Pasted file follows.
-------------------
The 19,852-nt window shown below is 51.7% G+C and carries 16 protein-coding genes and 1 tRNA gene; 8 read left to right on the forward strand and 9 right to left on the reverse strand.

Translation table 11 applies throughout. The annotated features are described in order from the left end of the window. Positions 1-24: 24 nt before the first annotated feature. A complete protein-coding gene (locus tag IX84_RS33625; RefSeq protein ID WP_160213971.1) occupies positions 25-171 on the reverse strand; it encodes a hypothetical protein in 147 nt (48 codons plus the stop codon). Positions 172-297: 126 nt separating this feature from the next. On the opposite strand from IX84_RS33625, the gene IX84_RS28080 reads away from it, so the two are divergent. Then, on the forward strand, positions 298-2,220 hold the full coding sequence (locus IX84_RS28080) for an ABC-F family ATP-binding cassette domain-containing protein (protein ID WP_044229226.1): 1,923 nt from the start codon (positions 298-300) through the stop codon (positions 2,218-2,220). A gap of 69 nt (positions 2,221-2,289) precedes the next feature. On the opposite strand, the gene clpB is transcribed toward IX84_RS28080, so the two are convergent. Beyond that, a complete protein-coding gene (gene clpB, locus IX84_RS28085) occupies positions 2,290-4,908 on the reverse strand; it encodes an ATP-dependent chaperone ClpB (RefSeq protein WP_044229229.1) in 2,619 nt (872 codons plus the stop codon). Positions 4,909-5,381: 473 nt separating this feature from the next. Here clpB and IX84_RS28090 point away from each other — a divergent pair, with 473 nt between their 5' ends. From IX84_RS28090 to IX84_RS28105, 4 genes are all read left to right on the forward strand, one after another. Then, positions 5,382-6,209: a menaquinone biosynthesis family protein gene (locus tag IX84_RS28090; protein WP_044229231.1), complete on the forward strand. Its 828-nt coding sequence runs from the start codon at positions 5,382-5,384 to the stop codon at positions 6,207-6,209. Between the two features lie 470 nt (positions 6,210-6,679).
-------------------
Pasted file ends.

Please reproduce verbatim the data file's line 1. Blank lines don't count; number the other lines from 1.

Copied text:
The 19,852-nt window shown below is 51.7% G+C and carries 16 protein-coding genes and 1 tRNA gene; 8 read left to right on the forward strand and 9 right to left on the reverse strand.